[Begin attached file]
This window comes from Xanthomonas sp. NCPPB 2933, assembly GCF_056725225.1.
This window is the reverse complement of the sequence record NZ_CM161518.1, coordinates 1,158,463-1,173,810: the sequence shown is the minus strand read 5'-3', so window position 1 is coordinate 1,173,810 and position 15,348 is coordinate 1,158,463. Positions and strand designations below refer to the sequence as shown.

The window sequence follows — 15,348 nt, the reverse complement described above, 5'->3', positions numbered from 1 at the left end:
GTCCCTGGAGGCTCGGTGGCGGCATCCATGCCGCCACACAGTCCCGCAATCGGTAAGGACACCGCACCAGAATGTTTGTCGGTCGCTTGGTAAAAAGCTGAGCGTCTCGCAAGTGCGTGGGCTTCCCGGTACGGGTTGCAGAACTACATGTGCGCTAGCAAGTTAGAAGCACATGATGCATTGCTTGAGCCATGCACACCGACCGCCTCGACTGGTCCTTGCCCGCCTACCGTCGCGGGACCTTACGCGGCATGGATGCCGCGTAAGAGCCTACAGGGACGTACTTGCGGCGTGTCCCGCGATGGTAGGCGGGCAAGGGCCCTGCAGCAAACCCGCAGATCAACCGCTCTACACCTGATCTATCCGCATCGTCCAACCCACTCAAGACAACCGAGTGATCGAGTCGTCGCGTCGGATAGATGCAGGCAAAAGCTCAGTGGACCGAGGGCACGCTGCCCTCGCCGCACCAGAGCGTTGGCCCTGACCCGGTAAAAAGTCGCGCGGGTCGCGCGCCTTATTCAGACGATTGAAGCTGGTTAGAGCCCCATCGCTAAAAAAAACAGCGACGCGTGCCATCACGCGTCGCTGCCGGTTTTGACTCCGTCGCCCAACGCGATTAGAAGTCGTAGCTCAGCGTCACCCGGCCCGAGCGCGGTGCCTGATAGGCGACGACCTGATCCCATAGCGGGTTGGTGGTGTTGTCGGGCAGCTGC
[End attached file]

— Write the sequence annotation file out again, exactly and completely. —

This window comes from Xanthomonas sp. NCPPB 2933, assembly GCF_056725225.1.
This window is the reverse complement of the sequence record NZ_CM161518.1, coordinates 1,158,463-1,173,810: the sequence shown is the minus strand read 5'-3', so window position 1 is coordinate 1,173,810 and position 15,348 is coordinate 1,158,463. Positions and strand designations below refer to the sequence as shown.

The window sequence follows — 15,348 nt, the reverse complement described above, 5'->3', positions numbered from 1 at the left end:
GTCCCTGGAGGCTCGGTGGCGGCATCCATGCCGCCACACAGTCCCGCAATCGGTAAGGACACCGCACCAGAATGTTTGTCGGTCGCTTGGTAAAAAGCTGAGCGTCTCGCAAGTGCGTGGGCTTCCCGGTACGGGTTGCAGAACTACATGTGCGCTAGCAAGTTAGAAGCACATGATGCATTGCTTGAGCCATGCACACCGACCGCCTCGACTGGTCCTTGCCCGCCTACCGTCGCGGGACCTTACGCGGCATGGATGCCGCGTAAGAGCCTACAGGGACGTACTTGCGGCGTGTCCCGCGATGGTAGGCGGGCAAGGGCCCTGCAGCAAACCCGCAGATCAACCGCTCTACACCTGATCTATCCGCATCGTCCAACCCACTCAAGACAACCGAGTGATCGAGTCGTCGCGTCGGATAGATGCAGGCAAAAGCTCAGTGGACCGAGGGCACGCTGCCCTCGCCGCACCAGAGCGTTGGCCCTGACCCGGTAAAAAGTCGCGCGGGTCGCGCGCCTTATTCAGACGATTGAAGCTGGTTAGAGCCCCATCGCTAAAAAAAACAGCGACGCGTGCCATCACGCGTCGCTGCCGGTTTTGACTCCGTCGCCCAACGCGATTAGAAGTCGTAGCTCAGCGTCACCCGGCCCGAGCGCGGTGCCTGATAGGCGACGACCTGATCCCATAGCGGGTTGGTGGTGTTGTCGGGCAGCTGC